Norway’s policy on electric vehicles has led to a tipping point of fossil fueled based vehicle ownership by households.
Battery electric vehicles reached in 2017 a market share of 20 per cent in Norway, and a fleet share of 5.1 per cent. This impressive development is the result of large incentives and a stable long term policy on electromobility.
The large increase in electric vehicles, that mainly have been replacing vehicles with internal combustion engine has led to a tipping point of fossil fueled based vehicle ownership by households in 2014.
From 2014 the Internal Combustion Engine Vehicle (ICEV) curve dipped downwards although the total vehicle ownership still increases, with electric vehicles making up the balance. This impressive development is however not nearly enough to meet the Parliaments target of only selling zero emission vehicles by 2025.
Up to 2018, the main electric vehicles user group has been multi-vehicle households replacing one vehicle. After 2025 all single-vehicle households must buy electric vehicles, and electric cars must be able to replace all vehicles in multi-vehicle households.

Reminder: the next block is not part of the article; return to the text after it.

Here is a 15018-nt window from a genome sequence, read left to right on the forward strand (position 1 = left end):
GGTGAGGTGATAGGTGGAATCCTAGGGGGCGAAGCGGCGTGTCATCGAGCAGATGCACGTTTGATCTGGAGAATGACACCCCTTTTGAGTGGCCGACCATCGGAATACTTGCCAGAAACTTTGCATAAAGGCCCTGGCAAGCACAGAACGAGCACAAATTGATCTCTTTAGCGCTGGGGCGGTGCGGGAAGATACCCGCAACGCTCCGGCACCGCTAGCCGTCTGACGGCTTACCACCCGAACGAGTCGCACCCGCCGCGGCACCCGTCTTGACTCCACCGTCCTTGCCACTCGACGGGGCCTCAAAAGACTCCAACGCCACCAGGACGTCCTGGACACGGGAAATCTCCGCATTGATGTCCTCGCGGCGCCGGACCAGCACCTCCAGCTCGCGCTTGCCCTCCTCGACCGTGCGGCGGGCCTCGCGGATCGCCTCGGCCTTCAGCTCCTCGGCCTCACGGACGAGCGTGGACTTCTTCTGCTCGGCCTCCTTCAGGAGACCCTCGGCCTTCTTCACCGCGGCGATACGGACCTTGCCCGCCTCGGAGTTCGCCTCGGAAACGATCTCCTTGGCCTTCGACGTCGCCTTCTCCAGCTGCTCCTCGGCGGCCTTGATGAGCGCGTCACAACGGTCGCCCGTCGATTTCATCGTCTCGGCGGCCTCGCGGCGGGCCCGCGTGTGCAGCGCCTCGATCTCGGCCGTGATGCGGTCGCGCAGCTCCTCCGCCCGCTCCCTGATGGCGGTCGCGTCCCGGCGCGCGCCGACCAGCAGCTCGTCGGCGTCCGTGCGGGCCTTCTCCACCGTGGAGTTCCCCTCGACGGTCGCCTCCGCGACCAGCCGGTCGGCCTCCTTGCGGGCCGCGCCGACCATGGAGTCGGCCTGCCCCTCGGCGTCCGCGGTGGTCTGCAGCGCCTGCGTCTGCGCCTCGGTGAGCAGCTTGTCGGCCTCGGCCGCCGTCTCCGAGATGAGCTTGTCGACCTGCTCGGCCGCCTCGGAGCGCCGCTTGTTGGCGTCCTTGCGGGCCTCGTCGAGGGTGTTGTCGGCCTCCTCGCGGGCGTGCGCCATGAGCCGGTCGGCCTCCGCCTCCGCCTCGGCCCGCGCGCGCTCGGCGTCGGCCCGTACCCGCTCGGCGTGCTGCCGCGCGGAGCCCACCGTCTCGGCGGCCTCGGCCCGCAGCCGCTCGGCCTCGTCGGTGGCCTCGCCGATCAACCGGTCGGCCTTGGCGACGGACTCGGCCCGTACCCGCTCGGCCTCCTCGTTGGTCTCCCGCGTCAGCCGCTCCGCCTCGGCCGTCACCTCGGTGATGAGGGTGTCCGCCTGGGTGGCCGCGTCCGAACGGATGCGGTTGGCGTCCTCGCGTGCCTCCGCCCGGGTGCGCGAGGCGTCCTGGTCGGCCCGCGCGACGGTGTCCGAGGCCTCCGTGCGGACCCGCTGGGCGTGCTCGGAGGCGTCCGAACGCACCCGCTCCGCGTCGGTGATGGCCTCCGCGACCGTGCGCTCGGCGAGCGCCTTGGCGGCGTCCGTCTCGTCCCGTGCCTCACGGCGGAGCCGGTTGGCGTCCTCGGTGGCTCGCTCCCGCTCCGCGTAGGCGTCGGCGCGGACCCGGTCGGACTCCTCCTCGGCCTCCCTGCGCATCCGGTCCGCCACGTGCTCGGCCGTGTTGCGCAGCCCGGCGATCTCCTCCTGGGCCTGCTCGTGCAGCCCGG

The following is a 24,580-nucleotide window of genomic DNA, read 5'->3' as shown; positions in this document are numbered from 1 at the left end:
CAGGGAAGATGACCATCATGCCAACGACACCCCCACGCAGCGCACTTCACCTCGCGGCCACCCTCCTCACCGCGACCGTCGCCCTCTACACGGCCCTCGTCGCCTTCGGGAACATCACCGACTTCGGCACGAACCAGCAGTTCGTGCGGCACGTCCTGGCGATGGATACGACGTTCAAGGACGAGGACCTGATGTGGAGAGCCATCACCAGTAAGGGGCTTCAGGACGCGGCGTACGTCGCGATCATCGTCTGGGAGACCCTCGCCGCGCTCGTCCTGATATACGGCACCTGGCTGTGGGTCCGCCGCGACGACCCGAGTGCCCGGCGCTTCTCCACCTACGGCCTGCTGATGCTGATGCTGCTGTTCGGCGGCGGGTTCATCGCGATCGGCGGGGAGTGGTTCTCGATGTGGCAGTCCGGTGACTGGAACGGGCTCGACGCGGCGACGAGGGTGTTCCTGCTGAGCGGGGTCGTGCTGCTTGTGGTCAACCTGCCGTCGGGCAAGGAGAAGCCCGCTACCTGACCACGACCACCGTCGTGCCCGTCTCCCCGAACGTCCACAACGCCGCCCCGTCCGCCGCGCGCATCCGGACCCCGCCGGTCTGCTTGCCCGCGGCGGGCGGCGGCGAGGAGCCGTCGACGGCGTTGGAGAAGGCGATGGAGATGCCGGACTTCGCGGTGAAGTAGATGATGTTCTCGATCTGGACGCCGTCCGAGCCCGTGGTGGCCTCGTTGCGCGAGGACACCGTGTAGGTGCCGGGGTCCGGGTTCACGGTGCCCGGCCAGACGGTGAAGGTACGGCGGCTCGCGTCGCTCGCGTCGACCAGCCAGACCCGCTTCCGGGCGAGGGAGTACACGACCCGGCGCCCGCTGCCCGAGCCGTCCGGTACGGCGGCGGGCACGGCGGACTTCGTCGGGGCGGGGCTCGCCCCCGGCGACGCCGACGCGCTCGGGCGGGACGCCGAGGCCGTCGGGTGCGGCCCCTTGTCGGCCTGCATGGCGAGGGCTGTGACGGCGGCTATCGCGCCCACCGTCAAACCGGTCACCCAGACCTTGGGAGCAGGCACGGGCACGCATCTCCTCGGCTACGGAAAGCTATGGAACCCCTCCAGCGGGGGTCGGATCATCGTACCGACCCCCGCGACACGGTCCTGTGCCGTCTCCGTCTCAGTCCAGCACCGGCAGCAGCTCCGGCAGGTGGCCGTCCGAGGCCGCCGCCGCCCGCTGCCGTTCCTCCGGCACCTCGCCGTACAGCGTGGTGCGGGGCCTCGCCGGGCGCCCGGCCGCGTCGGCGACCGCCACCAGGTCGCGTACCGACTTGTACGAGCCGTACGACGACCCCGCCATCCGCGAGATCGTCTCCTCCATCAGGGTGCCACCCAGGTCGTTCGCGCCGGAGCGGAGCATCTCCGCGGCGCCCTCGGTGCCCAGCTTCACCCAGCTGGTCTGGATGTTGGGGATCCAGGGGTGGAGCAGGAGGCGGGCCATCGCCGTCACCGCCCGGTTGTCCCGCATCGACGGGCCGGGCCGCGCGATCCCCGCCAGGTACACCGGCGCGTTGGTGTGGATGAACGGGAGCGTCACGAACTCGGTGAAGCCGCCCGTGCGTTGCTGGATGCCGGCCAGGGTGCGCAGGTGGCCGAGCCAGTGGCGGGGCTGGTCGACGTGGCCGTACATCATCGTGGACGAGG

A flow of new models with longer range coming on the market the coming years will aid, but traffic on peak travel days can become a major barrier. It may not be economic to build out charging infrastructure capacity to absorb these peaks. Users will thus confront a trade-off between daily cost and time savings and longer stops and charging queues on long distances.
Full report (in English): Electromobility status in Norway. Mastering long distances – the last hurdle to mass adoption. TØI report 1627/2018, Author: Erik Figenbaum